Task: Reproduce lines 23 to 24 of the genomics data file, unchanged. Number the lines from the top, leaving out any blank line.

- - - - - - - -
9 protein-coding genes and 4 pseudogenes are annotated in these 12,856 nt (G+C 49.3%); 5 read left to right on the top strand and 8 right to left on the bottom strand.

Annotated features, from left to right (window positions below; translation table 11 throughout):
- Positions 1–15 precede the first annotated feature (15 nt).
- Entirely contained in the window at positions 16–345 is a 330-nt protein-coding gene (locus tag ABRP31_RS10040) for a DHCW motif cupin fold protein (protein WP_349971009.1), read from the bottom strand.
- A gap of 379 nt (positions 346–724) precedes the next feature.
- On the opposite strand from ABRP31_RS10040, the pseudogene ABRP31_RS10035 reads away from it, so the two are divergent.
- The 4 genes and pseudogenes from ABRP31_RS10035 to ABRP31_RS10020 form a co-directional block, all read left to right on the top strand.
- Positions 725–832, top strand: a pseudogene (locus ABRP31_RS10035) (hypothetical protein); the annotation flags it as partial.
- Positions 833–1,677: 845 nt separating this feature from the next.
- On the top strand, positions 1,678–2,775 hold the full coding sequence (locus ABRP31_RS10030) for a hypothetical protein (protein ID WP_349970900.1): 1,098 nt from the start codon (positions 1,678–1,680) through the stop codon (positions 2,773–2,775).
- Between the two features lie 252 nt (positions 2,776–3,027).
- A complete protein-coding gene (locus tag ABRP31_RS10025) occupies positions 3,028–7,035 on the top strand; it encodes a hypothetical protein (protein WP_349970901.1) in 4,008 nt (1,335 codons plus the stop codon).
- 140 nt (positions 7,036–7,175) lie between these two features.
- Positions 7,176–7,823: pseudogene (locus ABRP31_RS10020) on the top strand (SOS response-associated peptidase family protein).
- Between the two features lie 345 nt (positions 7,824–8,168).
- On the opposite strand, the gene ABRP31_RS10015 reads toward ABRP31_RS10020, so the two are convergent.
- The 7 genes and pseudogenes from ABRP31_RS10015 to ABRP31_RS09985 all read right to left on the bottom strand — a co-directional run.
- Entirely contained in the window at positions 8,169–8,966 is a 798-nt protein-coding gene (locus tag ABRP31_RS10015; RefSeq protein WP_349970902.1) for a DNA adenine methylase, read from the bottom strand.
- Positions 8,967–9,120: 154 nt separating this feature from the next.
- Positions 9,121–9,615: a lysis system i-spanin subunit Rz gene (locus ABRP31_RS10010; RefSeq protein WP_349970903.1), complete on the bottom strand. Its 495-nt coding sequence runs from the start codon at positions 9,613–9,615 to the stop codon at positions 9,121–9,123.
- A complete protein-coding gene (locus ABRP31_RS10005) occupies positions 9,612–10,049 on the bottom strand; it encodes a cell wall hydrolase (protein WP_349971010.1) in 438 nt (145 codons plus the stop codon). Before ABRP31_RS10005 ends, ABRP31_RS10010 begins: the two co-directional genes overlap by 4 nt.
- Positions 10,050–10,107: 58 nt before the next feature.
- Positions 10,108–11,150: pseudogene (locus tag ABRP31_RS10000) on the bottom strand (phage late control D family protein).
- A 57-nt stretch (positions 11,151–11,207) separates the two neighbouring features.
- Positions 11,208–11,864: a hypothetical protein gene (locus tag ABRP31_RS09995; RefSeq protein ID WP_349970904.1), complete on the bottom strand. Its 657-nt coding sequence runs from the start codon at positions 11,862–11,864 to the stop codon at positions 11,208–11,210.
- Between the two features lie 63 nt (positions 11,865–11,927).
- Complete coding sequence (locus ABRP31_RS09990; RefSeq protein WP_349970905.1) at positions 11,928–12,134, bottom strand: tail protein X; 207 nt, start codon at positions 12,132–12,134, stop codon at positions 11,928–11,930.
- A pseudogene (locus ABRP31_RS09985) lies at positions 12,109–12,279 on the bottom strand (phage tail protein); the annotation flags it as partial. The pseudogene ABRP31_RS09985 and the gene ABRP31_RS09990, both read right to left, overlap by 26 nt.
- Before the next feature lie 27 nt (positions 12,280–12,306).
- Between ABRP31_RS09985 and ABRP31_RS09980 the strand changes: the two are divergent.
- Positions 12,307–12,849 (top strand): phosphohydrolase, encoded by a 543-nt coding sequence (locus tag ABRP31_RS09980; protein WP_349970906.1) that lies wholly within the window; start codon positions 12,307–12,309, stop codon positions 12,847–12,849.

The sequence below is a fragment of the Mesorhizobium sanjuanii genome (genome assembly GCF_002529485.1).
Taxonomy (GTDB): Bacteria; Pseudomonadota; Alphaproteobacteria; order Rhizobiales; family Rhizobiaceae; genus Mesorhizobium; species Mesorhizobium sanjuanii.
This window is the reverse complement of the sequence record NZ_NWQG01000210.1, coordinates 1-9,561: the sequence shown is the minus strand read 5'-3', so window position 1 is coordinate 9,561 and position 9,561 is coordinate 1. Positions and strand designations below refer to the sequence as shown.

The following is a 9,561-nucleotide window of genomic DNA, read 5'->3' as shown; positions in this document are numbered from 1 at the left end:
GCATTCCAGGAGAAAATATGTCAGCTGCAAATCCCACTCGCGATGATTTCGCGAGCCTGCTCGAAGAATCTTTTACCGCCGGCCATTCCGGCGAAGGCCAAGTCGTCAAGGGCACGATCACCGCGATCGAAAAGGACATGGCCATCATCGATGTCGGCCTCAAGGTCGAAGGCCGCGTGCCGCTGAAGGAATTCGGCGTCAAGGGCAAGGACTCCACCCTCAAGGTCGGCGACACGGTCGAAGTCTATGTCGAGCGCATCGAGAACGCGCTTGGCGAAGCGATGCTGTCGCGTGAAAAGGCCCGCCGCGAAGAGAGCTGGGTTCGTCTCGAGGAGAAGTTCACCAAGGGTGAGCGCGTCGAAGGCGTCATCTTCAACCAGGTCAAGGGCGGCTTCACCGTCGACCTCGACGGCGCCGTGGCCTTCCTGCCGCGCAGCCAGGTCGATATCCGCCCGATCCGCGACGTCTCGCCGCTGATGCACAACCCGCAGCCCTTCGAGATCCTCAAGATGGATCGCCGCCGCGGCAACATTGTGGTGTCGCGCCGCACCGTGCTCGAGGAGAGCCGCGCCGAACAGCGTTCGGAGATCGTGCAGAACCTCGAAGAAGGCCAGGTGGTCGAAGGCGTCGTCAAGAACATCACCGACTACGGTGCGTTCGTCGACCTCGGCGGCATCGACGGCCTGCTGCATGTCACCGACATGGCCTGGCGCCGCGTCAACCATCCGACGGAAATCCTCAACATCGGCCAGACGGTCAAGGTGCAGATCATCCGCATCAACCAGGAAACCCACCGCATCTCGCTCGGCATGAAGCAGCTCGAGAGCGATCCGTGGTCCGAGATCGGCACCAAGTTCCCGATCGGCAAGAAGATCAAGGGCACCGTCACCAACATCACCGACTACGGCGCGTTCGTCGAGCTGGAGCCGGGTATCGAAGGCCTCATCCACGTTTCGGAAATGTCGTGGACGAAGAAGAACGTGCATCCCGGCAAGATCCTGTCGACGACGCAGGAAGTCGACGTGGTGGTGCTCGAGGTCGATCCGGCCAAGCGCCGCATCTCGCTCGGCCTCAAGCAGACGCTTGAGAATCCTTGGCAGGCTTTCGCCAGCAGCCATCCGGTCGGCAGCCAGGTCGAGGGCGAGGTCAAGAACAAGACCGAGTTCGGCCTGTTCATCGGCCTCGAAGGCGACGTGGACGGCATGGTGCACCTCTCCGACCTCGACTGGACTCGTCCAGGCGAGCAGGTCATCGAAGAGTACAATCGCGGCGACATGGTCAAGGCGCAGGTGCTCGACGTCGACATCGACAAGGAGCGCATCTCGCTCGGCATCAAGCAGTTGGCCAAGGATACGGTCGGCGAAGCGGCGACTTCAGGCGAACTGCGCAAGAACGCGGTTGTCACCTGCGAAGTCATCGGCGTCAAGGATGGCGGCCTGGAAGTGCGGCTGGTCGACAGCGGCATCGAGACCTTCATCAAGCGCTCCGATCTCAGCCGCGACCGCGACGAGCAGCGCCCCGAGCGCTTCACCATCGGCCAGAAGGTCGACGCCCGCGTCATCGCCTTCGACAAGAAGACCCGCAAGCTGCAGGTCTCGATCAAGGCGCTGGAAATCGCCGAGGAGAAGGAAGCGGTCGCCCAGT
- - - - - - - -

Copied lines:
- Positions 10,108–11,150: pseudogene (locus tag ABRP31_RS10000) on the bottom strand (phage late control D family protein).
- A 57-nt stretch (positions 11,151–11,207) separates the two neighbouring features.